The finish on the wood can also date the piece. Until Victorian times, shellac was the only clear surface finish; lacquer and varnish were not developed until the mid-1800s. The finish on a piece made before 1860 is usually shellac; if the piece is very old, it may be oil, wax, or milk paint. Fine old pieces are often French-polished, a variation of the shellac finish. A lacquer or varnish finish is a sure sign of later manufacture.
Testing a finish isn’t always possible in a dealer’s showroom, but if you can manage it, identify the finish before you buy. Test the piece in an inconspicuous spot with denatured alcohol; if finish dissolves, it’s shellac. If the piece is painted, test it with ammonia; very old pieces may be finished with milk paint, which can be removed only with ammonia. If the piece of furniture is very dirty or encrusted with wax, clean it first with a mixture of denatured alcohol, white vinegar, and kerosene, in equal parts.
The type of wood is the final clue. Very early furniture, before 1700, is mostly oak, but from 1700 on mahogany and walnut were widely used.
In America, pine has always been used because it’s easy to find and easy to work; better furniture may be made with maple, oak, walnut, cherry, or mahogany.
But because the same woods have always been favoured for antique furniture, workmanship and finish are probably a better indicator of age than the wood itself.
English and American furniture styles …
Most antique wooden furniture you will encounter, will either be from traditional English periods or American Colonial styles.
Identifying Antique English Furniture Styles
Queen Anne – Early 18th century
- Woods used: Walnut, also, cherry, mahogany, maple and oak.
- Description: Graceful curves, curved (cabriole) leg, with no rungs or stretchers;
minimal decoration, very simple; scallop-shell mount.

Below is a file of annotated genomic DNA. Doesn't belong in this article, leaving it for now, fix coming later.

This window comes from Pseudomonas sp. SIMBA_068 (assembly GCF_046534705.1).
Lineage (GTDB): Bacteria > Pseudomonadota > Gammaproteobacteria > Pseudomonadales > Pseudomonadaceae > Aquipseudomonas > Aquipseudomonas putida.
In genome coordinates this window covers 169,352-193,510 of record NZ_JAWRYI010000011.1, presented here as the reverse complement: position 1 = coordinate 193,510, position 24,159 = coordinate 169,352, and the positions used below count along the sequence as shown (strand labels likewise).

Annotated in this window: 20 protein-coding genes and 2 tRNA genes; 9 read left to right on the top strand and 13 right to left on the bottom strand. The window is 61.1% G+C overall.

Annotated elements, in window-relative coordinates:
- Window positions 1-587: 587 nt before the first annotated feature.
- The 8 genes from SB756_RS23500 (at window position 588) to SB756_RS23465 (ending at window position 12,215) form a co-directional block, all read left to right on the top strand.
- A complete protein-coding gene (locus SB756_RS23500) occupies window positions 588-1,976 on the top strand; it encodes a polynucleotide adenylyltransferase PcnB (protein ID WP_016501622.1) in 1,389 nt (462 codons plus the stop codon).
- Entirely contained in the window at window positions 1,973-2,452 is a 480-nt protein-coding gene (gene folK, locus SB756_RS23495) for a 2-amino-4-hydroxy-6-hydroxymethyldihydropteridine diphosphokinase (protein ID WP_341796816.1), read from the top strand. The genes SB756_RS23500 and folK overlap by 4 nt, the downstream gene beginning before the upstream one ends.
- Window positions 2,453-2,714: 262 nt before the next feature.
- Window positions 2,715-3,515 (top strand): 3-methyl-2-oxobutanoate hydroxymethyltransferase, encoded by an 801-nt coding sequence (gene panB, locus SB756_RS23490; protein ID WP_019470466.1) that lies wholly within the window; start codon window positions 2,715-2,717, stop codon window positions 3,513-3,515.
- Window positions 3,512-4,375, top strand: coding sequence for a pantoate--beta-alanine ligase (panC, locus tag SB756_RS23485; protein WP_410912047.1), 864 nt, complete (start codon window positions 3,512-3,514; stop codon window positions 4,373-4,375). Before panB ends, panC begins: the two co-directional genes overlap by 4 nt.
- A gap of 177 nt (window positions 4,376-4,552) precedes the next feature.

Georgian Chippendale – Late 18th century
- Woods used: Mahogany
- Description: Elaboration of Queen Anne; ornate carvings, either delicate or bold; many themes,
including rococo, English, Chinese, Greek classic; intricate chair backs.
Georgian Adam – Late 18th century
- Woods used: Mahogany
- Description: Straight, slender lines; heavy Greek classic influence; fluted columns;
delicate low-relief carvings, especially draped garlands.
Georgian Hepplewhite – Late 18th century
- Woods used: Mahogany; satinwood inlay/veneer
- Desscription: Based on Adam; straight tapered legs; shield- oval-, or heart-shaped chair backs;
less decoration; delicate carvings.
Georgian Sheraton – Late 18th century
- Woods used: Mahogany
- Description: Similar to Hepplewhite and other Georgian styles; straighter, more upright lines;
Greek classic influence; lyre-shaped chair backs; inlays and thick veneers.
Regency – Early 19th century
- Woods used: Mahogany
- Description: Simple, bold curves; smaller scale; more functional, more intimate; colors used.
Victorian – Late 19th century
- Woods used: Mahogany, walnut, rosewood
- Description: heavy, massive, substantial; dark finish; clumsy dessign; ornate carvings and
decorations; marble tops used.
Identifying Antique American Furniture Styles
Early Colonial – 17th century
- Pine, birch, maple and walnut
- Hybrid of English styles with square lines, solid construction, heavy decoration and carving.
Late Colonial – 18th century
- Pine and Mahogany
- Imported wood with interpretations of Queen Anne and Georgian styles. Formal. Windsor chair.
Federal – Early 19th century
- Mahogany and Cherry
- Interpretations of Georgian styles and Duncan Phyfe variations of Sheraton style. Some
French influences. Heavier versions of English styles. Boston rocker, Hitchcock chair.
Pennsylvania Dutch – Late 17th to mid-19th century
- Maple, pine, walnut and fruitwoods
- Solid, plain, Germanic style. Colorful painted Germanic decorations.
Shaker – Late 18th to mid-19th century
- Pine and maple
- Severely functional with no decoration. Superior craftsmanship and excellent design.